Amazon walks back its order for employees to delete TikTok from their phones

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Amazon says its request that its employees delete TikTok from their cellphones on Friday was made in error.

The company’s IT department on Friday morning ordered its employees to delete TikTok from their cellphones in an email sent to staff, saying the popular video app posed “security risks” and that employees would lose mobile access to their work email if they did not comply. By Friday afternoon, the company had walked back that order.

“This morning’s email to some of our employees was sent in error. There is no change to our policies right now with regard to TikTok,” a spokesperson for Amazon said in an email to Recode on Friday afternoon.

The earlier rule, which Amazon has now said does not apply, was only meant for employees using mobile phones to access their Amazon work email accounts, according to an email reviewed by Recode. Since Amazon’s hundreds of thousands of US warehouse employees don’t appear to have mobile access to corporate email, it was unclear how this rule would apply to them.

The move inside Amazon comes just a few days after US Secretary of State Mike Pompeo said on Monday that the Trump administration was considering banning TikTok, which is owned by the Chinese company ByteDance, for all US users. Pompeo said the potential ban is being prompted by concerns that the company shares users’ private data with the Chinese government, which has been expanding its surveillance state in recent years. TikTok has denied sharing data with the Chinese government. A day after Pompeo’s remarks, President Trump confirmed his administration is considering a ban on the app as possible retaliation for the Chinese government’s handling of the coronavirus pandemic. It’s not yet clear how the US government would execute such a ban.

In late June, TikTok users also attracted attention after they claimed to have pranked President Trump’s rally in Tulsa, Oklahoma, by registering thousands of tickets that they didn’t end up using, creating a disparity between expected attendance and the relatively smaller number of people that actually showed up. And some TikTok users are again planning to try to sabotage Trump’s upcoming rally in New Hampshire by registering empty seats. Trump’s reelection campaign chair Brad Parscale downplayed the impact of “online trolls” impacting rally attendance in a statement to the New York Times.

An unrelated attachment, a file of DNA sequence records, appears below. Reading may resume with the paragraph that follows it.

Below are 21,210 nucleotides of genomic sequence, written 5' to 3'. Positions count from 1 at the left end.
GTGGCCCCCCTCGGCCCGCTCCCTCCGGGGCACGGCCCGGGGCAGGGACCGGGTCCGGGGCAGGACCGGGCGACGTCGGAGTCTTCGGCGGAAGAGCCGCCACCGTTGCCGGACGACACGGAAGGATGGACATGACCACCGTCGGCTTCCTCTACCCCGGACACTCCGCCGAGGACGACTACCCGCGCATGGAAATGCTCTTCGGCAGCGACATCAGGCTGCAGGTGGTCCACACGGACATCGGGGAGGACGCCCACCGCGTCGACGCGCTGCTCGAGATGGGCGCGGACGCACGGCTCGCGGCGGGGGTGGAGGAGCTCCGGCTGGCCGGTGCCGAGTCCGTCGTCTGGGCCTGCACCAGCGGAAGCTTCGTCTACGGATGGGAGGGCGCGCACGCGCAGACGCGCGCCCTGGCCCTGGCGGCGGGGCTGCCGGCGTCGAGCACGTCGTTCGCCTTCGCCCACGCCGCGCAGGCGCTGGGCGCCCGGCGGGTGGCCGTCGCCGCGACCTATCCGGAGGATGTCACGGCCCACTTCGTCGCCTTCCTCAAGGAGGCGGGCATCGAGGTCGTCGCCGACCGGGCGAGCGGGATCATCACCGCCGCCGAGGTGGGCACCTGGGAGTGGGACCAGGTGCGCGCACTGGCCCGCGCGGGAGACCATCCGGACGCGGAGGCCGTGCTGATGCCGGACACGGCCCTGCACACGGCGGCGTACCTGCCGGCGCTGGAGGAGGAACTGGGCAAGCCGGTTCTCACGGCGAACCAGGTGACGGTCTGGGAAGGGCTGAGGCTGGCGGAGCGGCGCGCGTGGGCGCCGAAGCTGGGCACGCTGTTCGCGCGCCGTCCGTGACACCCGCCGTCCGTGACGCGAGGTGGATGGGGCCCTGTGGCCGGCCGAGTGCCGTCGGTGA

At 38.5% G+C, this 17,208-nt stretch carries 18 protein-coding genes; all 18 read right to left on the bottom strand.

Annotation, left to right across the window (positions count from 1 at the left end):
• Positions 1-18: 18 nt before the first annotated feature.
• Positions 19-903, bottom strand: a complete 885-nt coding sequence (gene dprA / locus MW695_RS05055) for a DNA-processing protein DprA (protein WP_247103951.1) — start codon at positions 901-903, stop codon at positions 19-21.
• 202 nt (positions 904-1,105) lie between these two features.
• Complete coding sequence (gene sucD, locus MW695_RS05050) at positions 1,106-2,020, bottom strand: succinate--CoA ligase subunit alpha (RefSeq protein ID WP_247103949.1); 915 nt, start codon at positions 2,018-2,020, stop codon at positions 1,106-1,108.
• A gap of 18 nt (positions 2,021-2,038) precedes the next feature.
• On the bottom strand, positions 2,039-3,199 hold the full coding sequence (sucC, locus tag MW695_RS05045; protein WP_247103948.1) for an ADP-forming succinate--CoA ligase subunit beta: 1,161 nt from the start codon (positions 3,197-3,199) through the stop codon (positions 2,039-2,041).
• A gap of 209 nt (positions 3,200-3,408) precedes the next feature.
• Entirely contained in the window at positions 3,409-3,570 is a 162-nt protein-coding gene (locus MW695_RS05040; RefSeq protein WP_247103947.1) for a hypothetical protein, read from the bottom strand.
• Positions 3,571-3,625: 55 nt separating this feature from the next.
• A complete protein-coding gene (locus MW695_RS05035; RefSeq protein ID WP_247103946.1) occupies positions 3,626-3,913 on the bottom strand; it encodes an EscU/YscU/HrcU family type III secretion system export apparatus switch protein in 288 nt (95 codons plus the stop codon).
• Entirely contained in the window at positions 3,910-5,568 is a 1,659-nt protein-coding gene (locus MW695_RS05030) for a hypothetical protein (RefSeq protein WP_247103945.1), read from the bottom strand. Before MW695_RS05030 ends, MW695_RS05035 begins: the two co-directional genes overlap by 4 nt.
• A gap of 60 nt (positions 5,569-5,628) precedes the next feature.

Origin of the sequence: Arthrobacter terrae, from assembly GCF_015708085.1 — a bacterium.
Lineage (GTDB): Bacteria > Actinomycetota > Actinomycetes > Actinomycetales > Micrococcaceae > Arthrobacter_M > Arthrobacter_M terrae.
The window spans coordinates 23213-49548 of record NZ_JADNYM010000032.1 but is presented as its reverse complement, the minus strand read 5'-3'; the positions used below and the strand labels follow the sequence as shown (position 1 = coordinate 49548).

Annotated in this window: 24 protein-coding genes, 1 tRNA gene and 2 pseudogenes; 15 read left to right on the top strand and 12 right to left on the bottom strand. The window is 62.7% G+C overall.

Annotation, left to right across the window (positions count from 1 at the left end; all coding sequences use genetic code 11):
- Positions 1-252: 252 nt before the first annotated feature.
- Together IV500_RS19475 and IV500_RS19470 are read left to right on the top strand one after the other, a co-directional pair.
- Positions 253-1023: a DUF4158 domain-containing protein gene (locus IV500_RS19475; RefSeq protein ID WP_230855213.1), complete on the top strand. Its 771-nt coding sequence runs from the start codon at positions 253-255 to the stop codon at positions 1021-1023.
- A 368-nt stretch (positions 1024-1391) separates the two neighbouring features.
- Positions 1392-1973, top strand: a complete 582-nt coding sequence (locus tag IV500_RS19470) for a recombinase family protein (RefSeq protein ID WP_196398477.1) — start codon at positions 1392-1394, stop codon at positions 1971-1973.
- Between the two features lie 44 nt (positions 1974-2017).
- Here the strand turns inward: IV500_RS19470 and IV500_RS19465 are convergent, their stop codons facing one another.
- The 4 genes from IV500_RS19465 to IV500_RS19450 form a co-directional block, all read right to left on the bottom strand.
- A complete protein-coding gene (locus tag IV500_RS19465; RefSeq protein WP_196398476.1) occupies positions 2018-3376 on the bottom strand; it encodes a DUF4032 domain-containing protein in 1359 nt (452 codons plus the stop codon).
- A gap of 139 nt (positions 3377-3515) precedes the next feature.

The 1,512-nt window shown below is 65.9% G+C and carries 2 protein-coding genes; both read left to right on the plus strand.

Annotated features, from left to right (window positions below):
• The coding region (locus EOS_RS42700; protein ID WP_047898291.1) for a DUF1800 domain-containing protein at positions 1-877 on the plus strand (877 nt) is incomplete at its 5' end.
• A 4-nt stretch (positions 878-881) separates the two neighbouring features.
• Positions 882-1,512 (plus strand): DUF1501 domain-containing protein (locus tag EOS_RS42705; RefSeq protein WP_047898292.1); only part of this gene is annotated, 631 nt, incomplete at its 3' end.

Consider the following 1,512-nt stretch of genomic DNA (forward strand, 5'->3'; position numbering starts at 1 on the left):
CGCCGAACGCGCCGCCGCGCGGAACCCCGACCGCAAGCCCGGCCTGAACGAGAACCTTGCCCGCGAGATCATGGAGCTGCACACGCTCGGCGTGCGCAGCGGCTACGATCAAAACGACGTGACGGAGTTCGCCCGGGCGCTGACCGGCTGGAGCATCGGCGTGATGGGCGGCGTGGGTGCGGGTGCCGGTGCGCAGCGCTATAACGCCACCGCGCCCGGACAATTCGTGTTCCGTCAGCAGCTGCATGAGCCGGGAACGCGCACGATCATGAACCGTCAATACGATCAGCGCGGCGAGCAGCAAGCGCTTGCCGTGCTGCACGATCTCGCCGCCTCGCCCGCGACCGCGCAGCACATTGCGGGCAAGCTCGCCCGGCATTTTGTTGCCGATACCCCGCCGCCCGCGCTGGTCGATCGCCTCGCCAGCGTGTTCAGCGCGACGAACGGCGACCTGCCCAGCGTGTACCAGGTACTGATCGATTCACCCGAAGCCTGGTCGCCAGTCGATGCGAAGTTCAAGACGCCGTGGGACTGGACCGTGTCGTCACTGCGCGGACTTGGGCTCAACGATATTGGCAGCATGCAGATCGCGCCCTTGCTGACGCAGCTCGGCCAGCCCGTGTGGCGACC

In the internal Amazon email obtained by Recode, Amazon told employees they could still access TikTok from their laptop browsers. The email said employees who use their mobile devices to access work email will have to delete the app. Amazon’s decision is notable because it could lay the groundwork for other US tech giants to make similar decisions about TikTok.

A statement from TikTok to Recode read in part:

There are still a lot of unknowns about this ban and its subsequent walkback. What were the “security concerns” that Amazon said it had about its employees using TikTok? How was the email sent in error? Will there be an Amazon employee ban on TikTok in the future?

Another question is around enforcement. TikTok is a widely popular, fast-growing app with tens of millions of US users. How would Amazon ensure that its employees follow a potential ban, and would its IT departments monitor the apps on all of its employees’ phones?

While we don’t yet know the answers to those questions, Amazon’s email about an internal ban on TikTok is another sign that the app that’s gained popularity in the US as an innocuous app for fun-loving, lip-syncing teens is increasingly controversial as concerns grow that its parent company’s ties to the Chinese government pose a security risk.

Update June 10, 6 pm: Updated to include Amazon’s statement walking back the email banning employees using TikTok on their phones.

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